All sorts of things about Churchill are simply ignored. Gallipoli. The miners. The Suffragettes. The refusal to bomb the railway lines to Auschwitz. His dishonest and self-serving memoirs. The truth about the catastrophic humiliation at Dunkirk. The other one, at Singapore, which as much as anything else has been an inspiration to the vociferous anti-monarchist minority in Australia ever since: “Why should we bother with them after that?” The Lancastria. The men left behind in France. Both the fact and the sheer scale of his 1945 defeat while the War in the Far East was still going on, when Labour won half of his newly divided seat, and an Independent did very well in the other half after Labour and the Liberals had disgracefully refused to field candidates against him. His deselection by his local Conservative Association just before he died.

            And not least, his carve-up of Eastern Europe with Stalin, so very reminiscent of the Molotov-Ribbentrop Pact. He borrowed the phrase “the Iron Curtain” from Goebbels and used it to mean exactly what Goebbels had meant by it. In reality, the Soviet Union that had been broken by the War had neither the means nor the will to invade Western Europe, still less to cross either the Atlantic or the Pacific.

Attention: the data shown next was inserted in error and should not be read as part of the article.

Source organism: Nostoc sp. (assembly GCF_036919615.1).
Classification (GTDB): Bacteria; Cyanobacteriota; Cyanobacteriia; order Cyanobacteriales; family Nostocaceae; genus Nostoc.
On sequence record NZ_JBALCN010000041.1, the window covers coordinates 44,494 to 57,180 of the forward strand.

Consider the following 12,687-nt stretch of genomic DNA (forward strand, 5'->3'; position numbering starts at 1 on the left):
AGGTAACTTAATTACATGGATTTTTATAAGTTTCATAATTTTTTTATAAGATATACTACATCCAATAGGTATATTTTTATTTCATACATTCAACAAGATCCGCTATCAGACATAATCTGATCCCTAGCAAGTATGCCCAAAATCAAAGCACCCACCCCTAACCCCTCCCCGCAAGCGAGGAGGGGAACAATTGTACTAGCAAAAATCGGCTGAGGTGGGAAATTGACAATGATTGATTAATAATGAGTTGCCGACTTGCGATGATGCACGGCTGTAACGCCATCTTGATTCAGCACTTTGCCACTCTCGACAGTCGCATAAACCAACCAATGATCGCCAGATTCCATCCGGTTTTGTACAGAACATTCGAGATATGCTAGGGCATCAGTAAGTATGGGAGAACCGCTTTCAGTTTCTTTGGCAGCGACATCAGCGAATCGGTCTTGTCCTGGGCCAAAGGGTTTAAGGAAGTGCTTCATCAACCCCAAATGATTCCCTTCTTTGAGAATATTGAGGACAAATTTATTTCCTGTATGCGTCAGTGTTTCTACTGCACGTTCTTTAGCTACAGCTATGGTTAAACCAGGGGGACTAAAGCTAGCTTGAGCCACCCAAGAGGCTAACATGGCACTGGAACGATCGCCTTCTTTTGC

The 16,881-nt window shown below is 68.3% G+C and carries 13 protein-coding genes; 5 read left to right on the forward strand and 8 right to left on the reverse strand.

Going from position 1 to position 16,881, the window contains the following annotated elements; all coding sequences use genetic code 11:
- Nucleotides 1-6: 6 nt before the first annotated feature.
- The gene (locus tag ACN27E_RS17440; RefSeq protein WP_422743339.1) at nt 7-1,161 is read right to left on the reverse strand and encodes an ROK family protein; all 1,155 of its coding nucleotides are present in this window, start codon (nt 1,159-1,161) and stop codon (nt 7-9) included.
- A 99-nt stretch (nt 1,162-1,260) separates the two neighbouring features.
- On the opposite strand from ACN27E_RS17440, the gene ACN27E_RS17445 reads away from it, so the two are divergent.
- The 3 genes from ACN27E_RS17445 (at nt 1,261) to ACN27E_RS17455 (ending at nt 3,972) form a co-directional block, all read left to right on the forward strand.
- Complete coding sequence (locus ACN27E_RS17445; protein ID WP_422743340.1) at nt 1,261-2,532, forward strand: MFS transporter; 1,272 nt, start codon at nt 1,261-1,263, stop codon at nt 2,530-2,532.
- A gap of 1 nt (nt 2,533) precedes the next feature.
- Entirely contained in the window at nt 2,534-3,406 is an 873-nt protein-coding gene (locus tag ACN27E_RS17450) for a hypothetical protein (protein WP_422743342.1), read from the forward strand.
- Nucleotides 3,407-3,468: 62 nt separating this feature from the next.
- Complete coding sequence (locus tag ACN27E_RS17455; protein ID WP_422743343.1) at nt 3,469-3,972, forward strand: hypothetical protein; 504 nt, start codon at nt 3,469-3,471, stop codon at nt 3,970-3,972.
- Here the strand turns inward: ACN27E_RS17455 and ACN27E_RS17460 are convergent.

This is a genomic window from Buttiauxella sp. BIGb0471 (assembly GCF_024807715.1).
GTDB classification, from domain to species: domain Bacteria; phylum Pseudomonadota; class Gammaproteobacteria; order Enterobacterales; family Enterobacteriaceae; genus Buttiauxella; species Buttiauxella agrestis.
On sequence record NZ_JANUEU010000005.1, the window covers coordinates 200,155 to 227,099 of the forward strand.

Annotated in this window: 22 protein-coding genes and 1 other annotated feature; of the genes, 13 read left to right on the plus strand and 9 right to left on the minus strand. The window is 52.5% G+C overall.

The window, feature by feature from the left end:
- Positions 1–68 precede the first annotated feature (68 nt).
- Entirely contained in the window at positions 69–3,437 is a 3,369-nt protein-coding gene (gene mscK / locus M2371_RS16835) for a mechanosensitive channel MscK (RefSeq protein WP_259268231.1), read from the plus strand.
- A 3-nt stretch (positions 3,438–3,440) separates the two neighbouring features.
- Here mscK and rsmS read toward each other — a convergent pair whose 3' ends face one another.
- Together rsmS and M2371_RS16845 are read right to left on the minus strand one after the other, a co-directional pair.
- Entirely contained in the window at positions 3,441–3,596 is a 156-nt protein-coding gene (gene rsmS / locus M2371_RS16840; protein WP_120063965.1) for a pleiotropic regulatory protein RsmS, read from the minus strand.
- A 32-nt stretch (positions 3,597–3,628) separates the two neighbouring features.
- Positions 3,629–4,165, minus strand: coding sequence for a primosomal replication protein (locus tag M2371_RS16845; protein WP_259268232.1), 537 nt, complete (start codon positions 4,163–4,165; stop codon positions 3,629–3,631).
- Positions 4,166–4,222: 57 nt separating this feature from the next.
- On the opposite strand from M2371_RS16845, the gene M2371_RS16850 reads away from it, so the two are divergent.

But the electorate was under no illusions while he was still alive. His image was booed and hissed when it appeared on newsreels. He led the Conservative Party into three General Elections, he lost the first two of them – the first, I say again, while the War was still going on – and he only returned to office on the third occasion with the support of the National Liberals, having lost the popular vote. In the course of that Parliament, he had to be removed by his own party. It went on to win comfortably the subsequent General Election, just as it was to do in 1992 after it had removed Thatcher.

            And we have not forgotten the truth about him in the old mining areas. Nor have they in the places that he signed away to Stalin, including the country for whose freedom the War was fought. It was Churchill who coined the nickname “Uncle Joe” for Stalin. Churchill wanted to transport the Jews to Palestine, since he saw them as not really British. His views on race shocked his younger colleagues even in the Conservative Party of the 1950s. The famous dipping of the cranes for his coffin occurred only because the London dockers, who despised him, had been paid to do it. The London dockers, who had been as heavily Blitzed as anyone, anywhere.